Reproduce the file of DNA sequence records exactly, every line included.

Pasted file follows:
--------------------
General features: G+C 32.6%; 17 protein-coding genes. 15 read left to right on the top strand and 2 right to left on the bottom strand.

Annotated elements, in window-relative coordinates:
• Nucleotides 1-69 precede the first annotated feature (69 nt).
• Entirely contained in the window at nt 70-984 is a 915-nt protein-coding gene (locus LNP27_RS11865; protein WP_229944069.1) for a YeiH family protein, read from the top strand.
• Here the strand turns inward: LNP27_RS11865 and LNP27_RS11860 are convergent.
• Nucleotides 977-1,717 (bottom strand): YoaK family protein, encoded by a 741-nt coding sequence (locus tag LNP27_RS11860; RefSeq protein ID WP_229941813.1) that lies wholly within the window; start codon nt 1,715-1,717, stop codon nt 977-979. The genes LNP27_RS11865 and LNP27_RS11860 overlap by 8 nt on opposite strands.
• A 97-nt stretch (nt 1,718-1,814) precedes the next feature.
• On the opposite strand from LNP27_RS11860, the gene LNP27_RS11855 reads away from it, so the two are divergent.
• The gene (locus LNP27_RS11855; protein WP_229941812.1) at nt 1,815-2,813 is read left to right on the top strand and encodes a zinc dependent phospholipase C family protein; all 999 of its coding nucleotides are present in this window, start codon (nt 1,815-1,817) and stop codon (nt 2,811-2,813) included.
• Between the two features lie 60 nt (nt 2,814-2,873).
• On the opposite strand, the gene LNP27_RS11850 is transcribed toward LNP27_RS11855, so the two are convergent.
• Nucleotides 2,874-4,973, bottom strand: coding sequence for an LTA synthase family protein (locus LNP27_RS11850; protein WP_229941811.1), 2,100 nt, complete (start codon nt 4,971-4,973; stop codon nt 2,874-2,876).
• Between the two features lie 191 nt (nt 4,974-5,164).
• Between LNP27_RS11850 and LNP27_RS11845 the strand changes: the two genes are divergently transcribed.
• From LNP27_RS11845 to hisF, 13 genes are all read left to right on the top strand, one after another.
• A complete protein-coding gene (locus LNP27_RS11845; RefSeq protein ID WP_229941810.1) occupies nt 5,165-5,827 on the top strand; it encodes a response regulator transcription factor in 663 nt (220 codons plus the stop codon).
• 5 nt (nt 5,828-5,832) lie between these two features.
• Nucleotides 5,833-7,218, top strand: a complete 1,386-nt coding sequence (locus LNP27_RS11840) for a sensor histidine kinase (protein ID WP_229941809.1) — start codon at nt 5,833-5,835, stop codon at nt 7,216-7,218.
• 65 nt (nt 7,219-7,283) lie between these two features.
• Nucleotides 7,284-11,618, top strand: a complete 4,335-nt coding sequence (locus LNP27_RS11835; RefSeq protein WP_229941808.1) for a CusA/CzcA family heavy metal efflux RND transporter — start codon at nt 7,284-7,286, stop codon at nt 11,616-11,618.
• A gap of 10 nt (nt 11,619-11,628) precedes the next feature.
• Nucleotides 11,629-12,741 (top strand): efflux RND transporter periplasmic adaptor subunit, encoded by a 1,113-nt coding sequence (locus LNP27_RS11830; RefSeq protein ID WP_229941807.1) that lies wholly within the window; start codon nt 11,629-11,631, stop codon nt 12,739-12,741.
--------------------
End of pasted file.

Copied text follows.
General features: G+C 32.6%; 17 protein-coding genes. 15 read left to right on the top strand and 2 right to left on the bottom strand.

Annotated elements, in window-relative coordinates:
• Nucleotides 1-69 precede the first annotated feature (69 nt).
• Entirely contained in the window at nt 70-984 is a 915-nt protein-coding gene (locus LNP27_RS11865; protein WP_229944069.1) for a YeiH family protein, read from the top strand.
• Here the strand turns inward: LNP27_RS11865 and LNP27_RS11860 are convergent.
• Nucleotides 977-1,717 (bottom strand): YoaK family protein, encoded by a 741-nt coding sequence (locus tag LNP27_RS11860; RefSeq protein ID WP_229941813.1) that lies wholly within the window; start codon nt 1,715-1,717, stop codon nt 977-979. The genes LNP27_RS11865 and LNP27_RS11860 overlap by 8 nt on opposite strands.
• A 97-nt stretch (nt 1,718-1,814) precedes the next feature.
• On the opposite strand from LNP27_RS11860, the gene LNP27_RS11855 reads away from it, so the two are divergent.
• The gene (locus LNP27_RS11855; protein WP_229941812.1) at nt 1,815-2,813 is read left to right on the top strand and encodes a zinc dependent phospholipase C family protein; all 999 of its coding nucleotides are present in this window, start codon (nt 1,815-1,817) and stop codon (nt 2,811-2,813) included.
• Between the two features lie 60 nt (nt 2,814-2,873).
• On the opposite strand, the gene LNP27_RS11850 is transcribed toward LNP27_RS11855, so the two are convergent.
• Nucleotides 2,874-4,973, bottom strand: coding sequence for an LTA synthase family protein (locus LNP27_RS11850; protein WP_229941811.1), 2,100 nt, complete (start codon nt 4,971-4,973; stop codon nt 2,874-2,876).
• Between the two features lie 191 nt (nt 4,974-5,164).
• Between LNP27_RS11850 and LNP27_RS11845 the strand changes: the two genes are divergently transcribed.
• From LNP27_RS11845 to hisF, 13 genes are all read left to right on the top strand, one after another.
• A complete protein-coding gene (locus LNP27_RS11845; RefSeq protein ID WP_229941810.1) occupies nt 5,165-5,827 on the top strand; it encodes a response regulator transcription factor in 663 nt (220 codons plus the stop codon).
• 5 nt (nt 5,828-5,832) lie between these two features.
• Nucleotides 5,833-7,218, top strand: a complete 1,386-nt coding sequence (locus LNP27_RS11840) for a sensor histidine kinase (protein ID WP_229941809.1) — start codon at nt 5,833-5,835, stop codon at nt 7,216-7,218.
• 65 nt (nt 7,219-7,283) lie between these two features.
• Nucleotides 7,284-11,618, top strand: a complete 4,335-nt coding sequence (locus LNP27_RS11835; RefSeq protein WP_229941808.1) for a CusA/CzcA family heavy metal efflux RND transporter — start codon at nt 7,284-7,286, stop codon at nt 11,616-11,618.
• A gap of 10 nt (nt 11,619-11,628) precedes the next feature.
• Nucleotides 11,629-12,741 (top strand): efflux RND transporter periplasmic adaptor subunit, encoded by a 1,113-nt coding sequence (locus LNP27_RS11830; RefSeq protein ID WP_229941807.1) that lies wholly within the window; start codon nt 11,629-11,631, stop codon nt 12,739-12,741.